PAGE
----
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Inhaled Corticosteroids on Airway Smooth Muscle in Asthma

This study has been withdrawn prior to enrollment.
(The study was withdrawn for administrative reasons)
Royal Brompton & Harefield NHS Foundation Trust
Information provided by:
Imperial College London Identifier:
First received: April 16, 2008
Last updated: June 3, 2015
Last verified: June 2011
The main objective is to evaluate how treatment with inhaled corticosteroids (ICS) affects the characteristics of airway smooth muscle (ASM) cells from asthmatic subjects. Our hypothesis is that airway smooth muscle cell dysfunction plays an important role in the pathogenesis of asthma, and that treatment with inhaled corticosteroids reverses the abnormalities in airway smooth muscle cell function.

Condition Intervention Phase
Asthma Drug: budesonide Phase 4

Study Type: Interventional
Study Design: Intervention Model: Single Group Assignment
Masking: None (Open Label)
Primary Purpose: Basic Science
Official Title: The Effect of Inhaled Corticosteroids (ICS) on Airway Smooth Muscle in Asthma

Resource links provided by NLM:

Further study details as provided by Imperial College London:

Primary Outcome Measures:
  • Changes in ASM mass, proliferation and migration after ICS therapy; changes in chemokine release after ICS therapy [ Time Frame: 4 weeks ]

Secondary Outcome Measures:
  • Changes in sub-basement membrane thickness and inflammatory cell count after ICS therapy [ Time Frame: 4 weeks ]

Enrollment: 0
Study Start Date: April 2008
Estimated Study Completion Date: March 2011
Estimated Primary Completion Date: December 2010 (Final data collection date for primary outcome measure)
Intervention Details:
    Drug: budesonide
    inhaled budesonide (turbohaler) 400 micrograms twice a day for 4 weeks
    Other Name: pulmicort
Detailed Description:

Aims and Objectives

Most of the work published to date on the effect of steroids on ASM has been carried out in animal models or in in vitro experiments. We would like to evaluate in vivo whether abnormalities in ASM function respond to ICS. Because ASM cells can be obtained from bronchial biopsies obtained via bronchoscopy, we will examine endobronchial biopsies from corticosteroid-naïve, mild asthmatic subjects. In particular, we will examine whether ICS have any effect ASM mass, proliferation and expression of different contractile proteins (α-actin and myosin) and chemokines, and will assess in vitro the response of ASM cells to stimulation by TGF-β and IL-1β. We will also examine the effect of dexamethasone on chemokine release and induced proliferation in vitro before and after treatment with ICS.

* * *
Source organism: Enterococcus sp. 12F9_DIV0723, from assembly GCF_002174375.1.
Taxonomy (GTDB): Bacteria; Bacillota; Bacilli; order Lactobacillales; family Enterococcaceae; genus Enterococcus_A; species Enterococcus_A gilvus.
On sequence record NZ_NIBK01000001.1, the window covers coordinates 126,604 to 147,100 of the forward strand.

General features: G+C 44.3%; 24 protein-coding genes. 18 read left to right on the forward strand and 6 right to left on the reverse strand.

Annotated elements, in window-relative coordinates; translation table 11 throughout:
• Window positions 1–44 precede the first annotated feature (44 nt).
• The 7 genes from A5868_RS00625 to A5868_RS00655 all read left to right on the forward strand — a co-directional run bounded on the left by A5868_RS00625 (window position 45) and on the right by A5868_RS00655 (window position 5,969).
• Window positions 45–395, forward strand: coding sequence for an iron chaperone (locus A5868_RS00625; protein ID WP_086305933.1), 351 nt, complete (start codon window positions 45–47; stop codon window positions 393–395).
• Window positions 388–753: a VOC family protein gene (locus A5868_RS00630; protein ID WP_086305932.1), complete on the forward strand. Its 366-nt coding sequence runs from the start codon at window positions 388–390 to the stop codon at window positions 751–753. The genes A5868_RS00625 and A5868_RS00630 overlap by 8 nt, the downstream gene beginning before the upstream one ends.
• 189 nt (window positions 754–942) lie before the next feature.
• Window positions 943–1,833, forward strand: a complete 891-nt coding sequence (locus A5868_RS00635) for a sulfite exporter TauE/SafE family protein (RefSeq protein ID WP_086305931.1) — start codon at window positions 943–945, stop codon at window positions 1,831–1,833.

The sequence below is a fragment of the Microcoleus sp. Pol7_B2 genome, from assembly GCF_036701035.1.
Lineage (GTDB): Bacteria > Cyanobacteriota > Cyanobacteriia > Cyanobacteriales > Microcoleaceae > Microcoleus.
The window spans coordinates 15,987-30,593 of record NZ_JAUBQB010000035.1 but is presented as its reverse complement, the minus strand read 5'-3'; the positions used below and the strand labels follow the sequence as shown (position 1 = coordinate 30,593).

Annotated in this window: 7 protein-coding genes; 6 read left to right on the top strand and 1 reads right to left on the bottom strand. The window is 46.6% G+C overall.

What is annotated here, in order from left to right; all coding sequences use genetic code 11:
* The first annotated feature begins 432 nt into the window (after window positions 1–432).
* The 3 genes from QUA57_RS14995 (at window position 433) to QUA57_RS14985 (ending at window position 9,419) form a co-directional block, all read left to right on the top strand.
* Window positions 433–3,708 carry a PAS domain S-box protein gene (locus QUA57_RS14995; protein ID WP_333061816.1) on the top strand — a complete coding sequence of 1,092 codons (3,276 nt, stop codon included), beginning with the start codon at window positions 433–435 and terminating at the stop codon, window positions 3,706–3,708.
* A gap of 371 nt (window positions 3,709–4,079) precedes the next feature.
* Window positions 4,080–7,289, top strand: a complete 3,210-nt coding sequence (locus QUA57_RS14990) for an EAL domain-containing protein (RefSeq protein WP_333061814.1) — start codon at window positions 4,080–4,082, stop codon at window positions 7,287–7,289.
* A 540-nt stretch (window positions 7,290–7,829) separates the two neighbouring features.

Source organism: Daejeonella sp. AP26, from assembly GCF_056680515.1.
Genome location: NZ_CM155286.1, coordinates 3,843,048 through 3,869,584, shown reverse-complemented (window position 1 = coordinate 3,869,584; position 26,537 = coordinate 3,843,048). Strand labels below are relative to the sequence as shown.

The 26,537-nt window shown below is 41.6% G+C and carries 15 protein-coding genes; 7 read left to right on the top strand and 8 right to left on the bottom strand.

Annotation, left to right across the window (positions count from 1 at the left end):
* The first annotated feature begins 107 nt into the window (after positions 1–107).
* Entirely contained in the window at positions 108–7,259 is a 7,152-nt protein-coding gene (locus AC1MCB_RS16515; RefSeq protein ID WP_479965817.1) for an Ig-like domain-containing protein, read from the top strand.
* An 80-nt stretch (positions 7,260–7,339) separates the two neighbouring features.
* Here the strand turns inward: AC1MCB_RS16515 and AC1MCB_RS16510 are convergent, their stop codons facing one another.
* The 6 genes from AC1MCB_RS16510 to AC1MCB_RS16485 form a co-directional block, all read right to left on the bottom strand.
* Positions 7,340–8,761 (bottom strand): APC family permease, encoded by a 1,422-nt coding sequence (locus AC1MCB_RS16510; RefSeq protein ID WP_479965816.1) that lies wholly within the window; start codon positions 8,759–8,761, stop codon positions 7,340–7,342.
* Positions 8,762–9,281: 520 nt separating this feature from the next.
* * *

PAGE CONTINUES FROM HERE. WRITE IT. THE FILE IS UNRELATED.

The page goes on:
We will examine the effect of inhaled corticosteroids in 12 subjects with mild asthma. The subjects will be studied during a baseline period and again after receiving treatment with inhaled corticosteroid therapy with Budesonide Turbohaler (400 ug bd) for 4 weeks. The results of these two periods will be compared.

There will be 5 study visits. In the first two visits, the subjects will undergo spirometry with reversibility testing, a methacholine challenge test, skin prick tests and IgE levels, measurement of exhaled nitric oxide, and subjects will complete an Asthma Control Questionnaire and an Asthma Quality of Life Questionnaire. The third visit will be the day admission for the bronchoscopy. They will be given asthma control diary cards to complete during the 4-week treatment with ICS and receive their ICS turbohaler. At visit 4, they will have repeat spirometry and methacholine challenge to assess if there has been a change secondary to treatment with ICS. The final visit will be for the second bronchoscopy, when the dairy card and ICS inhaler will be collected, and the subjects will complete the Asthma Control and Quality of Life questionnaire.


Ages Eligible for Study:   18 Years to 60 Years   (Adult)
Sexes Eligible for Study:   All
Accepts Healthy Volunteers:   No

Inclusion Criteria:

  • Physician diagnosis of asthma
  • Age 18-60
  • Intermittent asthma symptoms < once/week
  • FEV1>80% of predicted
  • Not on inhaled corticosteroid therapy

Exclusion Criteria:

  • Previous long-term use of inhaled corticosteroids (within 1 year of entry into study)
  • Past history of hypersensitivity to budesonide
  • Current smokers, or less than 3 years since quitting smoking
  • Less than 4 weeks from an exacerbation
  • On steroid-sparing agent or immunosuppressant such as azathioprine, methotrexate and ciclosporin
  • Concomitant anti-IgE therapy
  • Pregnancy
  • Previous bronchoscopy within three months of this study
  Contacts and Locations
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Please refer to this study by its identifier: NCT00661973

United Kingdom
Asthma lab, Royal Brompton Hospital, Sydney Street
London, United Kingdom, SW3 6NP
Sponsors and Collaborators
Imperial College London
Royal Brompton & Harefield NHS Foundation Trust
Principal Investigator: Kian F Chung, MBBS FRCP MD DSc Imperial College London
  More Information

Responsible Party: Professor Kian Fan Chung, Imperial College London Identifier: NCT00661973     History of Changes
Other Study ID Numbers: 2007-006664-29
Study First Received: April 16, 2008
Last Updated: June 3, 2015

Keywords provided by Imperial College London:
airway smooth muscle
inhaled corticosteroids

Additional relevant MeSH terms:
Bronchial Diseases
Respiratory Tract Diseases
Lung Diseases, Obstructive
Lung Diseases
Respiratory Hypersensitivity
Hypersensitivity, Immediate
Immune System Diseases
Anti-Inflammatory Agents
Bronchodilator Agents
Autonomic Agents
Peripheral Nervous System Agents
Physiological Effects of Drugs
Anti-Asthmatic Agents
Respiratory System Agents
Hormones, Hormone Substitutes, and Hormone Antagonists processed this record on September 18, 2017